Diego Luna Is the Unapologetically Latino Star Wars Hero We Need

“Y el Globo de Oro es para… you got that right?”

Getty Images / Stuart C. Wilson

Diego Luna has been winning over people’s hearts for more than just his role in the latest [Star Wars]((https://www.inverse.com/topic/star-wars) movie. On Sunday night at the 2017 Golden Globe Awards, Luna presented the award for best screenplay with his Rogue One co-star Felicity Jones. While on stage, the actor greeted the audience in Spanish, saying “buenas noches a todos.” And after the nominees were listed off by the announcer, Luna continued with “y el Globo de Oro es para… you got that right?” For those who didn’t, it translates to “and the Golden Globe is for.”

While Luna was simply casually speaking his native language, it was a major moment of the night and in American award shows’ history. Instead of making a big deal out of shifting gears into a different language, Luna unapologetically stayed true to himself. It didn’t come off as a major performance, but simply what felt natural for the 37-year-old actor originally from Mexico City. But at the same time, just the act was political; using a language that wasn’t English at a major Hollywood event while the industry still grapples with suitable diversity that reflects the real world points out just how homogenous the winners of these awards tend to be.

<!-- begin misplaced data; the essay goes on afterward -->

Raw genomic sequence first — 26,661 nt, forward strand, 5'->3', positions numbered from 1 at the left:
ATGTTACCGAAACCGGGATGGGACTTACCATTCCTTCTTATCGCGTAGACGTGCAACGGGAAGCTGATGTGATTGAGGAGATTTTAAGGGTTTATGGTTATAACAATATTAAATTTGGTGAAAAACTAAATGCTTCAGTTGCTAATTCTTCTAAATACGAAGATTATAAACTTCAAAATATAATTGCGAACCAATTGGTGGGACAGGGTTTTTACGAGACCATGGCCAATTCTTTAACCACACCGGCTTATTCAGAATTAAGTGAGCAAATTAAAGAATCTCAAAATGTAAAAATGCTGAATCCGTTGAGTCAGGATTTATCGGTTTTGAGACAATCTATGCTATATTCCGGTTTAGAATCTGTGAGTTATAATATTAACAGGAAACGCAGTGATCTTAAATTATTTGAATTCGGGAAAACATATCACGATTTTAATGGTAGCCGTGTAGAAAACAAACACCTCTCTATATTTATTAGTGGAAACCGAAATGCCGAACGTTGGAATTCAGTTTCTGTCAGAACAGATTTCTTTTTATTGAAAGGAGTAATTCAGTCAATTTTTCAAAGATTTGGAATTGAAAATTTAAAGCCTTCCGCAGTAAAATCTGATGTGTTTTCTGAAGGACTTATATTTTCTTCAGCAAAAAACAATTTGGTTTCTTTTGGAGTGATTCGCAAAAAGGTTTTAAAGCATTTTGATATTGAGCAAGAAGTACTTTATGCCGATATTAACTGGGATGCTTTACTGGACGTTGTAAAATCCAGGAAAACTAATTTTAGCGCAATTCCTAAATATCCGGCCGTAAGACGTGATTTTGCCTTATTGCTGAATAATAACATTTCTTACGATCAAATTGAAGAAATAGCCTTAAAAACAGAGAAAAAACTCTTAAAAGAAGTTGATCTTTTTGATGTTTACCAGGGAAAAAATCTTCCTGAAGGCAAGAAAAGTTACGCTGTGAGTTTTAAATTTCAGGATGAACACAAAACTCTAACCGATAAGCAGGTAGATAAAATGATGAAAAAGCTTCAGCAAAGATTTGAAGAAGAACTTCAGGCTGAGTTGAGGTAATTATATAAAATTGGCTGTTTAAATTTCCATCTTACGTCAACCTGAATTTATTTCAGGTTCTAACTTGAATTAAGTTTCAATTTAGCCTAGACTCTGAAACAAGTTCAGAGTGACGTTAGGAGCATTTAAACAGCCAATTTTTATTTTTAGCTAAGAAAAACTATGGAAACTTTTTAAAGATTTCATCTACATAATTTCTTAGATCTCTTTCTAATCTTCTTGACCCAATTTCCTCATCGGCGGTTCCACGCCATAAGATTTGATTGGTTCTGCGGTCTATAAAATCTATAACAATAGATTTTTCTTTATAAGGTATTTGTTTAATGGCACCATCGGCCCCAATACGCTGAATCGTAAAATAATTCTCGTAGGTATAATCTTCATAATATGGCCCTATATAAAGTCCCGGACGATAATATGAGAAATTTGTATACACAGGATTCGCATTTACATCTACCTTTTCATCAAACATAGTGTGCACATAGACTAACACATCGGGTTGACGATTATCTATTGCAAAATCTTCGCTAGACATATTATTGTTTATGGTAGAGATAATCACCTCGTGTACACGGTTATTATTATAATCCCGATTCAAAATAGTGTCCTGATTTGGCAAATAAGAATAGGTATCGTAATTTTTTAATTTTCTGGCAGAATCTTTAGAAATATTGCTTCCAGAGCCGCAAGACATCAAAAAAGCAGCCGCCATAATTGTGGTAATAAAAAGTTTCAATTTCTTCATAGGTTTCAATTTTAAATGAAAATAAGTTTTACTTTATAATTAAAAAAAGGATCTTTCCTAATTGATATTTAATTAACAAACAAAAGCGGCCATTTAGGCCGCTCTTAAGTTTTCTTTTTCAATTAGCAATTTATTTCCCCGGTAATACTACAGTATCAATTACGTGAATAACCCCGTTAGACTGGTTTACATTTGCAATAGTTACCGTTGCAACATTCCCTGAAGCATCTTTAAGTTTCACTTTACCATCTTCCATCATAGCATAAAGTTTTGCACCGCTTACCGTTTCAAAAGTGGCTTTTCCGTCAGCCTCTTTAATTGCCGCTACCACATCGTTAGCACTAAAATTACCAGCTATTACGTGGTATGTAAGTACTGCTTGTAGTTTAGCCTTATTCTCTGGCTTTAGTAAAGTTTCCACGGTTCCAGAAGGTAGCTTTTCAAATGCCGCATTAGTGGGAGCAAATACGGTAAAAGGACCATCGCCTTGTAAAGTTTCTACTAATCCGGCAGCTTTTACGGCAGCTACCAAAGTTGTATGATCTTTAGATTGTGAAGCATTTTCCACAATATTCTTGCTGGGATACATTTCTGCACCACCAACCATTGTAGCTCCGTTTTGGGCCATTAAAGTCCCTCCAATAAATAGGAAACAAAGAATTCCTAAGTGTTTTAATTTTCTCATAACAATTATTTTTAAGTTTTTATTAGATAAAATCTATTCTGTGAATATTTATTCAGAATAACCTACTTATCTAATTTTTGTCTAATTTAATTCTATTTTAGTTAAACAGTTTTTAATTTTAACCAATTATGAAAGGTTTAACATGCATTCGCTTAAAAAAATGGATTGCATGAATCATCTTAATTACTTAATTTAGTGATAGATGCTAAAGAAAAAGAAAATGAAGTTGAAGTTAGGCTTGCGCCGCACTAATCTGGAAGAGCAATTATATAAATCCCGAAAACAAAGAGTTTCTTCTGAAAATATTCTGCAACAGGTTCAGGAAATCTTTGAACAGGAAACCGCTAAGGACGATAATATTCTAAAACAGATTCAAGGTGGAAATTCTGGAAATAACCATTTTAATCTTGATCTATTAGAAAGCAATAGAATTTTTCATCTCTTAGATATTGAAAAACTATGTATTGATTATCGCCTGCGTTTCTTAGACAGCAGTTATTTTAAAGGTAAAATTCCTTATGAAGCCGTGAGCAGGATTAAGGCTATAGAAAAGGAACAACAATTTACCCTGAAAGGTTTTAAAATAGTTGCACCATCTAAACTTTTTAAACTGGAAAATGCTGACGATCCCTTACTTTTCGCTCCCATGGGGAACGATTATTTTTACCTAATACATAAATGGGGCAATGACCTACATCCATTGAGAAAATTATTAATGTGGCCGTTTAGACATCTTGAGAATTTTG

The actor speaking Spanish sent people into a frenzy on Twitter, with many people feeling extremely proud that Luna could bring the language to such a platform. Many were also quite pleased when Luna hushed the crowd with a “silencio.”

It was also chance to stick it to President-elect Donald Trump who has said plenty of awful things about Latinos and Mexicans.

And just last week Luna tweeted out a screenshot of a Tumblr post about Luna’s accent in Rogue One that went viral, catapulting the sentiment to his millions of Twitter followers. Essentially, representation matters — it was a significant moment for the Tumblr user’s Mexican father, with a thick Mexican accent, to see and hear someone like him as a hero in such a massive film franchise.

According to a 2015 study from the Instituto Cervantes, the United States is the world’s largest Spanish-speaking country after Mexico, with 41 million native speakers in the states. California alone, the state where the Golden Globes takes place, has 38 percent of its population speaking the language.

This isn’t the first time that a celebrity has been unapologetically Latino at the award ceremony. In 2015 when Gina Rodriguez won the award for Best Actress in a Television Comedy, she took her moment on stage to bring up the importance of diversity in entertainment. She said, “This award is so much more than myself … It represents a culture that wants to see themselves as heroes.”

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